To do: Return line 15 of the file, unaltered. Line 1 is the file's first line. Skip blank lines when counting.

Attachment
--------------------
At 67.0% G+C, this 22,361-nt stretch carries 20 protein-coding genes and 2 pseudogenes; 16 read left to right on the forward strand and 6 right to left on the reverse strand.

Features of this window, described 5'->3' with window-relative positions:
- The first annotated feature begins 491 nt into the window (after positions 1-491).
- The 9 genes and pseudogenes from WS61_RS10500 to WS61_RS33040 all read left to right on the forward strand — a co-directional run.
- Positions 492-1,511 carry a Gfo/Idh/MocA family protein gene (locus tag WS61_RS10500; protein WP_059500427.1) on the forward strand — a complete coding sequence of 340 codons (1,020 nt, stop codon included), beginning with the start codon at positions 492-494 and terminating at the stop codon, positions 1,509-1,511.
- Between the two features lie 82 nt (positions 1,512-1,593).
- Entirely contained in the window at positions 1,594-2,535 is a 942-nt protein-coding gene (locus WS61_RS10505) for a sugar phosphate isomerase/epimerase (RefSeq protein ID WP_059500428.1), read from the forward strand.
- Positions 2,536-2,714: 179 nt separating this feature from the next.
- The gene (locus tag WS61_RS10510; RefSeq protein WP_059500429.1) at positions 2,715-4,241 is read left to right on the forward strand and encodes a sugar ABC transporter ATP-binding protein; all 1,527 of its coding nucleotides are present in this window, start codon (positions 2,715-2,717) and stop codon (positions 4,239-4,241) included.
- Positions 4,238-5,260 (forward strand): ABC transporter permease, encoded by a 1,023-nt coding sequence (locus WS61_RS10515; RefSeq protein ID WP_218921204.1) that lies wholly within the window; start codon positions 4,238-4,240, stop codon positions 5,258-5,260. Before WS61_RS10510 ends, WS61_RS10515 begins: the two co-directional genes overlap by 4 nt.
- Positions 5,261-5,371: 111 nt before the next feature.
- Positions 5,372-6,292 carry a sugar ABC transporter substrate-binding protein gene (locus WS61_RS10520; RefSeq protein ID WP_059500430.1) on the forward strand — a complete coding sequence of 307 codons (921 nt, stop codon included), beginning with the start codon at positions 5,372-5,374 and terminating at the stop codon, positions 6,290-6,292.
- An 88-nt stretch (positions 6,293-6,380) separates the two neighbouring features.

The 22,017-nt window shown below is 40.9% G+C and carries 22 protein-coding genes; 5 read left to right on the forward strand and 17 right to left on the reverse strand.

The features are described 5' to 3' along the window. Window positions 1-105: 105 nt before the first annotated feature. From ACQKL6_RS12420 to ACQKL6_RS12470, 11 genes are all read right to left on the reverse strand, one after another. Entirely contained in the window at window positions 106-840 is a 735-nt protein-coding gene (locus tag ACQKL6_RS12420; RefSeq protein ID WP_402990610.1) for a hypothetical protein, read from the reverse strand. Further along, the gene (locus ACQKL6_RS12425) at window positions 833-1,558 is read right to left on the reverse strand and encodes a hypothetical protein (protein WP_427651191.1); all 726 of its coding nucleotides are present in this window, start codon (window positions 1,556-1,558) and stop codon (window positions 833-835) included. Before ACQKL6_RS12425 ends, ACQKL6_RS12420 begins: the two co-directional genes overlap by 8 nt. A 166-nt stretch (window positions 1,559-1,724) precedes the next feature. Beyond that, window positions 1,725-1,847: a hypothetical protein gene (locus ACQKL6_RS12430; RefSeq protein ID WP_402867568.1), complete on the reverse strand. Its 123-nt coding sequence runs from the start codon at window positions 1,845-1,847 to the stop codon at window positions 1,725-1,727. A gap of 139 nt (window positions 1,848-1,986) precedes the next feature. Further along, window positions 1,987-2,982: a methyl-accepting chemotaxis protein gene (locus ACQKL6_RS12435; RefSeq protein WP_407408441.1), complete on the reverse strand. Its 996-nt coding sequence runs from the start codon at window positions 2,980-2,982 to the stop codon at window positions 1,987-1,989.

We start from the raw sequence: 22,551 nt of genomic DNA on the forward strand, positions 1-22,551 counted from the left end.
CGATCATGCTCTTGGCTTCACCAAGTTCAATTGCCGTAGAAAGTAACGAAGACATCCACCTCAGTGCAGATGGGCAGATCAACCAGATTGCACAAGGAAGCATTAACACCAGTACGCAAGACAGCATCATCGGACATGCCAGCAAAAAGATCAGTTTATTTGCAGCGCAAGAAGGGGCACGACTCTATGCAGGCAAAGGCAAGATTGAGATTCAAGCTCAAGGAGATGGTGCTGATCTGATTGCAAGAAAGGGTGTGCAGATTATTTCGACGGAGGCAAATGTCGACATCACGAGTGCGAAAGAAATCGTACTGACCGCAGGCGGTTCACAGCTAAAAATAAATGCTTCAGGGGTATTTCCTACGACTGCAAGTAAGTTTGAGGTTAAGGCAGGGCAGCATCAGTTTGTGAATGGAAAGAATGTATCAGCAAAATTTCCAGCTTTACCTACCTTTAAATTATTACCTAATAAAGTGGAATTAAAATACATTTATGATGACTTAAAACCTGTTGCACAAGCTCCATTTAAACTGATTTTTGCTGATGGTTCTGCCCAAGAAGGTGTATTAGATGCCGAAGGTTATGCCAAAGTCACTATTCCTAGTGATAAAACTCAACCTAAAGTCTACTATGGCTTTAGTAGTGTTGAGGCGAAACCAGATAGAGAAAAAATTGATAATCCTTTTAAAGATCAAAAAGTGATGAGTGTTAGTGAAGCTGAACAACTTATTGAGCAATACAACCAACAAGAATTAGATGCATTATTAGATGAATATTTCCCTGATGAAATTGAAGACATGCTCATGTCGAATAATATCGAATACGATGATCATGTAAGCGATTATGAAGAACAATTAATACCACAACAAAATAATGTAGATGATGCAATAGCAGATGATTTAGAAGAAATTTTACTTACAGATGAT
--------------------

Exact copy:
The features are described 5' to 3' along the window. Window positions 1-105: 105 nt before the first annotated feature. From ACQKL6_RS12420 to ACQKL6_RS12470, 11 genes are all read right to left on the reverse strand, one after another. Entirely contained in the window at window positions 106-840 is a 735-nt protein-coding gene (locus tag ACQKL6_RS12420; RefSeq protein ID WP_402990610.1) for a hypothetical protein, read from the reverse strand. Further along, the gene (locus ACQKL6_RS12425) at window positions 833-1,558 is read right to left on the reverse strand and encodes a hypothetical protein (protein WP_427651191.1); all 726 of its coding nucleotides are present in this window, start codon (window positions 1,556-1,558) and stop codon (window positions 833-835) included. Before ACQKL6_RS12425 ends, ACQKL6_RS12420 begins: the two co-directional genes overlap by 8 nt. A 166-nt stretch (window positions 1,559-1,724) precedes the next feature. Beyond that, window positions 1,725-1,847: a hypothetical protein gene (locus ACQKL6_RS12430; RefSeq protein ID WP_402867568.1), complete on the reverse strand. Its 123-nt coding sequence runs from the start codon at window positions 1,845-1,847 to the stop codon at window positions 1,725-1,727. A gap of 139 nt (window positions 1,848-1,986) precedes the next feature. Further along, window positions 1,987-2,982: a methyl-accepting chemotaxis protein gene (locus ACQKL6_RS12435; RefSeq protein WP_407408441.1), complete on the reverse strand. Its 996-nt coding sequence runs from the start codon at window positions 2,980-2,982 to the stop codon at window positions 1,987-1,989.